Hey all so I have a series of questions with regard to Gods incarnation with us.
We rightly call Jesús Christ God; we don’t presume to divide him into human and divine so we can avoid worshipping a creature. This seems to imply that Christ’s humanity is itself divine and his divinity is human or else Christ would either be two and not one (a condemned heresy) or we are commiting idolatry (obviously heresy).
At one moment we could rightly say that God is not a man and in the next we could say that God is a man. Yet God does not change. In one moment God is not subject to his creatures and in the next. I have always heard the hypóstasis union used to excuse contradictions like “Christ is man| Christ learned| Christ is God| Christ did not learn” or the same thing with regard to his omnipotence or mortality. Now I obviously believe in the hypostatic union and I know that these “contradictions” are better termed “Mysteries”. But it Would be helpful to have the apparent contradictions resolved.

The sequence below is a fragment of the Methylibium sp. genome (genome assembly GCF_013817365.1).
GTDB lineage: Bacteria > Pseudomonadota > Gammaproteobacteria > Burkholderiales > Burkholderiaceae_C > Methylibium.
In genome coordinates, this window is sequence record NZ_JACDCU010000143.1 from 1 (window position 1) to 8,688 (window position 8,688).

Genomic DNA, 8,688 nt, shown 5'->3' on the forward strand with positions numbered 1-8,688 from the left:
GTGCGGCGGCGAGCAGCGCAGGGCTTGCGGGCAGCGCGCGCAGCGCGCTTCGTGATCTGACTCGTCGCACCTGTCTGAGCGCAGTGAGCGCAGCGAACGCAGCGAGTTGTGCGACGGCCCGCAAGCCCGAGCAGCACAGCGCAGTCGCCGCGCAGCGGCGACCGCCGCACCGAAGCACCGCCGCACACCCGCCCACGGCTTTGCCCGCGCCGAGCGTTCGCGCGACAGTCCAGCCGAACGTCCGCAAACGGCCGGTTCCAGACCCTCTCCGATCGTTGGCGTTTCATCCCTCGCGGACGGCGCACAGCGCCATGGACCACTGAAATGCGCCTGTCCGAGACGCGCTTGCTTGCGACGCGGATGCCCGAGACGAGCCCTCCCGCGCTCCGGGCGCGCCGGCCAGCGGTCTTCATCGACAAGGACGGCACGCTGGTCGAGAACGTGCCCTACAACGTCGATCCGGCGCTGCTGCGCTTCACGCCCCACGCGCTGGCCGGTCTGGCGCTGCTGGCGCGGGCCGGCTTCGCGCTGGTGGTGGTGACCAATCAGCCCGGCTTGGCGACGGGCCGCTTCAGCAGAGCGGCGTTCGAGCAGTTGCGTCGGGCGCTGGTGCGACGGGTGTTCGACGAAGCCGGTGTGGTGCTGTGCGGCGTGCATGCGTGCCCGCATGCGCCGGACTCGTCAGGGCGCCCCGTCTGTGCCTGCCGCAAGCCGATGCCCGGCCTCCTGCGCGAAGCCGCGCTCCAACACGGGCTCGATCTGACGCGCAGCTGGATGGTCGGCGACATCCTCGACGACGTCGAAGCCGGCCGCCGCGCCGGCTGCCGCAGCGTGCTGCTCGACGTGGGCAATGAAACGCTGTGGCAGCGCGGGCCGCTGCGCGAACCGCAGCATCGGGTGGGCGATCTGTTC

Here’s my best crack at it but I’m 100% sure there is error here (or else it wouldn’t be a mystery). Jesus is God and therefore God is Jesus. Therefore, In some sense Jesus does not change though he may appear to act in time from our perspective (the same can be said of Father and Holy Spirit). So Jesus Christ did not take on a human identity when he became man; he must have always had a human identity. What he did do is enter time just like he did on mount Sinai or in Egypt. God went through absolutely no ontological change. Maybe then “humanity” is a term to describe with near perfect precision what the Logos is if the Logos were not divine. This has implications about what it means that he became sin for us and died and had his glorified body again but I’d cautiously say that those implications are consistent with current church doctrine.
Ok so whatever is heretical of what I just wrote I denounce please help point me in the right direction here.